Psalm 68:20 Sovereign Lord
הָאֵל לָנוּ, אֵל לְמוֹשָׁעוֹת:
וְלֵיהוִה אֲדֹנָי--לַמָּוֶת, תֹּצָאוֹת
God is unto us a God of deliverances;
and unto GOD the Lord belong the issues of death.
- יהוִה אֲדֹנָי
του κυριου κυριου LXX
Domini, Domini Vulgate
of the Lord, of the Lord DR
Lord God Geneva
GOD the Lord JPS, KJV, RSV, NRSV, ESV
Lord GOD HCSB
Yahweh, My Lord Rotherham
the Lord, Our Lord Good News Bible
Sovereign LORD NLT, (T)NIV
The LORD Master Alter
Since יהוִה YHWH was usually pronounced as Adonai in Hebrew, this sequence יהוִה אֲדֹנָי YHWH Adonai poses a problem. It looks as if it should be pronounced Adonai, Adonai, and the LXX translation suggests that it might have been. However, יהוִה was usually pointed with the vowel marks for Elohim in this phrase, and so it was likely pronounced Adonai Elohim, "Lord God." In short, YHWH was read in Hebrew as Adonai, "Lord," but if the previous word was already Adonai, then it was read as Elohim, giving the translation "Lord God" in the KJV and "Sovereign Lord" in the (T)NIV.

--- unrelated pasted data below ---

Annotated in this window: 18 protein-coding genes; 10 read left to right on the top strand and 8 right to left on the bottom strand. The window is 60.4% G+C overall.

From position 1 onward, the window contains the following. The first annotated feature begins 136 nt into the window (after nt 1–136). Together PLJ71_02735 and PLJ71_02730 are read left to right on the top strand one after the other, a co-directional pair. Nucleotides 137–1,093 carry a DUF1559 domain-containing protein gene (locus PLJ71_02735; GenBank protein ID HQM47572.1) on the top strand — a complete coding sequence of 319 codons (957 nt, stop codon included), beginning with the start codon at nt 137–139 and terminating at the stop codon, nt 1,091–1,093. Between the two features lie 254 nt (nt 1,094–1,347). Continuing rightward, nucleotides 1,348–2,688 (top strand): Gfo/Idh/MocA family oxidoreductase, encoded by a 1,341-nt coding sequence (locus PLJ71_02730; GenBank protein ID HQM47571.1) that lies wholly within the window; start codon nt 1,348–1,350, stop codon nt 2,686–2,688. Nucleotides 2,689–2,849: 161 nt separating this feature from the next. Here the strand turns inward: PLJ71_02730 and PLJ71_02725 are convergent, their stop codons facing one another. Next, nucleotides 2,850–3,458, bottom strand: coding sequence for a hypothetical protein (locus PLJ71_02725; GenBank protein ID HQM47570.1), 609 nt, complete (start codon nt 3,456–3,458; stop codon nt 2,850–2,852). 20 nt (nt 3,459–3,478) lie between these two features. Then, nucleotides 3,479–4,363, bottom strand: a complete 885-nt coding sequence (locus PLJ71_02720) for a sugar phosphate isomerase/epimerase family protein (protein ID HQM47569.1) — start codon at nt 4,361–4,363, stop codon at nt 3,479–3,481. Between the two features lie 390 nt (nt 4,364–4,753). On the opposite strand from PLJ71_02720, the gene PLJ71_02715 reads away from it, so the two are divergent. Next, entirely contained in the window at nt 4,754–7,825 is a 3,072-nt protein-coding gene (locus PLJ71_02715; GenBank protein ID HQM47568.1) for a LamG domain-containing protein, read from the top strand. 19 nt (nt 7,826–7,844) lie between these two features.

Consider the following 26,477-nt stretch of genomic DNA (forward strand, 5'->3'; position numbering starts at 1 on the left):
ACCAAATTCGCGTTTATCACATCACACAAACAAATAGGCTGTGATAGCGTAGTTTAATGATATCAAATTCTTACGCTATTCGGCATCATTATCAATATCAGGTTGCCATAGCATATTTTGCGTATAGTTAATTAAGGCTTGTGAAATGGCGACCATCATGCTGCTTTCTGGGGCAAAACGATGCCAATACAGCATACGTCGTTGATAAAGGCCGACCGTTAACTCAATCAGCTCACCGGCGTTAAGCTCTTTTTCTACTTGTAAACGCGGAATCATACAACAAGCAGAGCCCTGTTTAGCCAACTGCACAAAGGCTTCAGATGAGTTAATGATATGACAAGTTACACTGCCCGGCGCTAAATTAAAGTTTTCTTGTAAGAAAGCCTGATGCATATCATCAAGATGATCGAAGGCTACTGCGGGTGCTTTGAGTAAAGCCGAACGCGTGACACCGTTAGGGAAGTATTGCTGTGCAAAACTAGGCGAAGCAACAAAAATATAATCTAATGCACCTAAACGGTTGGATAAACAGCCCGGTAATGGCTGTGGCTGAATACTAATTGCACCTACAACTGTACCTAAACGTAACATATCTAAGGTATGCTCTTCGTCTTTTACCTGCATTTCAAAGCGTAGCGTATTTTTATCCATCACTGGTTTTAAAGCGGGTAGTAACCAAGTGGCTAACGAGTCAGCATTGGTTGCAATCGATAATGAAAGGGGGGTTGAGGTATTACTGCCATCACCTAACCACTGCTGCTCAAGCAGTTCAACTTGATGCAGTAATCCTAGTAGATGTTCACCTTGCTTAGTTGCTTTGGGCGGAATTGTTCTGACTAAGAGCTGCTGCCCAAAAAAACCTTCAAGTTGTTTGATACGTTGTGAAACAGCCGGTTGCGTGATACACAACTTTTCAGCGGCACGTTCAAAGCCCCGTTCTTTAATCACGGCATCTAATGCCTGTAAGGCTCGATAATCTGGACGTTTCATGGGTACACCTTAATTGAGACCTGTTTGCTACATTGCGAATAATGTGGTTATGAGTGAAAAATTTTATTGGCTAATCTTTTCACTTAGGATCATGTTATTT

This rather curious feature of translation argues against concordance or formal equivalence as integral to communicating essential religious knowledge about God across languages. However, it is only through having access to formal equivalent translation in the first place that one can become aware of these irregularities in translation, if one does not read the text in the original languages. My sense is that a formal equivalent translation does not have great spiritual significance, but it does affect one's intellectual understanding of the scriptures.
There is, however, a certain aspect of the text that is fixed in translating YHWH. Whether LORD or GOD, YHWH is marked in the text by the use of capital (or small capital) letters. The name of YHWH is communicated to us in an unambiguous way through a visual or non phonetic feature of the text.